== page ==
2013 has left me with dark circles. I realize this as I am in the mirror, dabbing on concealer.
It is a Saturday. From the bathroom, I can hear the music from the living room. Our apartment is small, and we are able to listen to music throughout the house without turning up the music so loud the neighbors complain. It is the first time since our move in October that I have felt the sudden, irresistible urge to write.
It wasn’t until 2011, the year my father died, that I embarked on my writing career. It’s not a promising field, but I’ve been lucky enough to find work over the past three years. Newspapers across the country are struggling to stay in business, leaving entry-level writers little option but to write commercially (as I do now). In August of this year, shortly after creating this blog, I was laid-off from my job as a staff writer and content analyst.
It was a heavy blow to my self-esteem. In the three months I was unemployed, I began to seriously question my professional value. From there, I began questioning my self-worth in every facet. I didn’t have a job, but I had the enormous responsibility of paying for a wedding. My portfolio was decent, but not outstanding. No one was calling me back for an interview, and I felt out of place and constantly overwhelmed in Houston.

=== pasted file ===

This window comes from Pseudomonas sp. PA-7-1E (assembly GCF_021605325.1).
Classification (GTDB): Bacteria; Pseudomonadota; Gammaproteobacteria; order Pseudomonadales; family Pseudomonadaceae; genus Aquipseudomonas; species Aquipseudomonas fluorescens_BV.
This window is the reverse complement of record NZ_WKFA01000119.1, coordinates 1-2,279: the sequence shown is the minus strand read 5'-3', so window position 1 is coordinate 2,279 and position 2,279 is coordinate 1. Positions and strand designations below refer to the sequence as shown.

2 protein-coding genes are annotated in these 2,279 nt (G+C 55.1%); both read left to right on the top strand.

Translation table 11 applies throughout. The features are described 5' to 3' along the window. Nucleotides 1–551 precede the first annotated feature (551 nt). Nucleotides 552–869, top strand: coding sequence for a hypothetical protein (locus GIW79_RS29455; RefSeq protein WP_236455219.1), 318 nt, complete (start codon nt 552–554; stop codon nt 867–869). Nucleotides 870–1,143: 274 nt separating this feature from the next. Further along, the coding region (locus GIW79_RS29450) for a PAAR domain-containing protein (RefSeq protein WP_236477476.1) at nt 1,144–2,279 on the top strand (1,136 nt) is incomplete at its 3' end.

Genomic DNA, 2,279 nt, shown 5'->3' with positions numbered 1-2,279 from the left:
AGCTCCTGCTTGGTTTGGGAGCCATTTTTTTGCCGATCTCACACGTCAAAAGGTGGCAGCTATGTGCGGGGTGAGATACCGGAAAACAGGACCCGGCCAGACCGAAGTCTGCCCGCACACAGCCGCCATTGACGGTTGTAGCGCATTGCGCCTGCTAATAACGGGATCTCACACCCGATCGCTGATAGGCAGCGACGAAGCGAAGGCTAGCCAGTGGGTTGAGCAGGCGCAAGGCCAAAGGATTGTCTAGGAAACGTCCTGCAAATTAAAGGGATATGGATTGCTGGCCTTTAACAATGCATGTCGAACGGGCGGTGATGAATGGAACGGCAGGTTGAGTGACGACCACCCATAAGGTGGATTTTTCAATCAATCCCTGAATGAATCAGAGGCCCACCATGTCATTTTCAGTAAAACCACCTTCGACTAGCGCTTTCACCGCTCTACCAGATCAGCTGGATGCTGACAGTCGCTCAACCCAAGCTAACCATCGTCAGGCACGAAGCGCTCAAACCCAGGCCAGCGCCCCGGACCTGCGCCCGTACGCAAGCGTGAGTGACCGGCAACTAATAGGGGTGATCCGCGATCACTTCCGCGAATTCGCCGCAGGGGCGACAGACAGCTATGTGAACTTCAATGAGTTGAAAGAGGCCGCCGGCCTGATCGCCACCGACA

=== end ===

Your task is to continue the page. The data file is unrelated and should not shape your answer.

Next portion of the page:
I began to question whether I should be a writer at all. I could be a teacher or a marketer. I could go back to school and become a professional in a more practical field. But even when employing all of the most logical arguments, the truth remained that writing was my strongest skill. It was what I had studied in college, and what I had dreamed about as a child. I am most proud of myself as a writer and for the work I’ve produced, but I’m not as good as I would like to be. I know I can be better.
That’s the biggest lesson I learned during my unemployment, “You’re good, but you could be better.”
Heartbreak and promises of new adventures have always been the pegs I twist my strings around. I’ve often found myself determined to start over, to forget the past by building an entirely new future in a new direction. My first instinct is to say I’m too old to start over again, but I think it’s more accurate to say that I’ve finally committed to a direction. It’s the path that started with a childhood dream, but it’s proving to be a hard dream to follow.
The dark circles below my eyes are my hard-earned stamps of stress, bruised by the half-mooned hooves of anxiety’s war horse. Stress has driven me to my breaking point more than once this year, as I’ve grappled with wedding plans and loneliness and professional rejection. But luckily, instead of despair, I’ve finally found peace. I’ve already come so far on this journey, and I have the distinct feeling that something wonderful is just ahead. Even if the road is hard, I can’t turn back quite yet.
The scent of a new adventure is in the air.
HAPPY NEW YEAR, EVERYONE!
Any suggestions for a concealer? Lawd knows I need it!
Blair Casey is an amateur hiker, perpetual note scribbler and news junkie. She lives in Fayetteville, Arkansas, with her husband and two cats.